Why cast a good-looking actor like Rupert Everett only to cover him in prosthetics? I know handsome actors sometimes longingly talk about playing someone ugly. Well, that's tough, but just as there are plenty of parts that can only be played credibly by lookers, so there are others where it makes every sense to cast an actor less favoured by nature than, say, Rupert Everett. Everett's character in The Musketeers, Feron, is ravaged and even slightly disfigured by illness (either that or old war wounds: it has yet to be made clear). As a consequence, Everett's pleasing features are covered with a not very convincing mask of prosthetics which severely hampers his acting, as does the sometimes lamentably low quality of the villain-banter lines he's given. If they'd cast someone who looked a bit more worn and weatherbeaten to start with, the make-up department wouldn't have had to over-strain itself and there would have been more room for acting. I'm not going to complain about seeing Everett in anything, though, and the other villain, McNulty's Lucien Grimaud, is an absolute dish - enough to convince any villain-fancier that there may be merit to a dark and handsome brooder after all (as long as there's no scything).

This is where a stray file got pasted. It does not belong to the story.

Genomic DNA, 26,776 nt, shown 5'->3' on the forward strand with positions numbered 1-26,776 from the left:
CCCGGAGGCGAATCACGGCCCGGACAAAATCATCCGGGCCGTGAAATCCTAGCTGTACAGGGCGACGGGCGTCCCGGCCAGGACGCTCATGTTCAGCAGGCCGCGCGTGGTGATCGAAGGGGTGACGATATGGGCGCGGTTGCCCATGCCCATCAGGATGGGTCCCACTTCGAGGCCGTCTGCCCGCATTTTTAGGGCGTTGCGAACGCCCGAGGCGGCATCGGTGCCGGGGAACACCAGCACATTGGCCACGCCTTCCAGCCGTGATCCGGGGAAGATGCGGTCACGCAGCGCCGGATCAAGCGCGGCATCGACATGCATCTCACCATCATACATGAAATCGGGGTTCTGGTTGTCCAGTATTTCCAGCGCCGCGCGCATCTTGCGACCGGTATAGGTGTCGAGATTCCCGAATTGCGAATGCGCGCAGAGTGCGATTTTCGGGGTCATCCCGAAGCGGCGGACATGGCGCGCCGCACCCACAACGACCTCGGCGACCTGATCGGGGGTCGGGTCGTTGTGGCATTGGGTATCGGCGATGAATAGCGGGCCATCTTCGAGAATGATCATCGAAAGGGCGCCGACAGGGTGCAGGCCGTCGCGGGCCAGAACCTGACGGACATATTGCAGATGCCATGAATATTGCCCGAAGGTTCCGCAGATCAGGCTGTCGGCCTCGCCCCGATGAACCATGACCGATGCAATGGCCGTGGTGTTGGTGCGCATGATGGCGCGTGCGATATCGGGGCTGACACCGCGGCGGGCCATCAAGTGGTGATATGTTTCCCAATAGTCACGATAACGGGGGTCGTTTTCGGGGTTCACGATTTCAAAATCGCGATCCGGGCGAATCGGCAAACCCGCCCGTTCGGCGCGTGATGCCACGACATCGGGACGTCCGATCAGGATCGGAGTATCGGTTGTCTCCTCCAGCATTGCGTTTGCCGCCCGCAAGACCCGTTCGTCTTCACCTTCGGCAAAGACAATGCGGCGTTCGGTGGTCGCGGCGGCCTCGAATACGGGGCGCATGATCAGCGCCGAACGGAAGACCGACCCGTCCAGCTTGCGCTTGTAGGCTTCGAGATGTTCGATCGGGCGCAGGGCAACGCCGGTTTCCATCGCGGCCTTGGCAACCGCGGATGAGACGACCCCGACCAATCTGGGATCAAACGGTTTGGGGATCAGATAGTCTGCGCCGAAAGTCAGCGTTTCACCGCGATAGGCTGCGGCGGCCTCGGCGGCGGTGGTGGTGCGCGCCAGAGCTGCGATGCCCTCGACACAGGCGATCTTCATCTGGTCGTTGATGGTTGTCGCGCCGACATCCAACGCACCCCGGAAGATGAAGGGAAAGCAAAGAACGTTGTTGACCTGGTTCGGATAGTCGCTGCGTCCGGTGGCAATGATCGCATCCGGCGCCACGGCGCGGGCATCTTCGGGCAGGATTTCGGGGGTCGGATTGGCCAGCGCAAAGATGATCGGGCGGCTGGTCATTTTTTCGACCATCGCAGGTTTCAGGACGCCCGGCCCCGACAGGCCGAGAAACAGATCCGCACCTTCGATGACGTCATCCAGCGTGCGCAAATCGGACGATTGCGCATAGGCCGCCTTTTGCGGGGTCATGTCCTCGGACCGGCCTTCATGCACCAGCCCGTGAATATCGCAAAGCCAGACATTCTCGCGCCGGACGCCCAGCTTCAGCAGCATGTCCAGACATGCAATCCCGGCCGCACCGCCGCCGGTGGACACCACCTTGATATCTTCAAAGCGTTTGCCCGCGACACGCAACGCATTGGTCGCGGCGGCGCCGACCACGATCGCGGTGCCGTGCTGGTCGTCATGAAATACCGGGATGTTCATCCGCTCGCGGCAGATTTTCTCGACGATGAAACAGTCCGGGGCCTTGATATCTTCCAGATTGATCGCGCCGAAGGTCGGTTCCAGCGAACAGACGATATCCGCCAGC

Where's the Dauphin's brother? The most preposterous plot development in The Musketeers - with the exception of killing off Richelieu before his time - is the one involving Aramis, Queen Anne and the future Louis XIV. Yes, it's true: in this series, the Sun King's dad is none other than Aramis the love-lorn musketeer. Mind, Aramis and the Queen really love each other, and they only did it the once, so that's all right then, even if it means that the royal bloodline is messed up completely. As it's hinted that Louis XIII is infertile - I mean, he and Anne are married for ages without a baby, Aramis beds Anne once, and wham! - I was dying to find out how The Musketeers would explain the birth of royal baby number two, the infamous Philippe. Would Louis be allowed to be the father this time around? But that would mean - yikes - that the Orléans branch were the legitimate heirs to the Crown all along! Or is the father Aramis again, on a singularly bad day? Or someone else entirely? In which case, how would Aramis react to his one true love fooling around with yet another man?

It seems these questions proved too hard for the series makers to resolve: little Louis is now four or five years old, and still he appears to be an only child. So have they really written out an actual member of the royal family so as to bolster the claim that a fictional musketeer fathered Louis XIV? Or perhaps they've just played around with the chronology, and we will find out how the Queen's second kid came about later - maybe like this...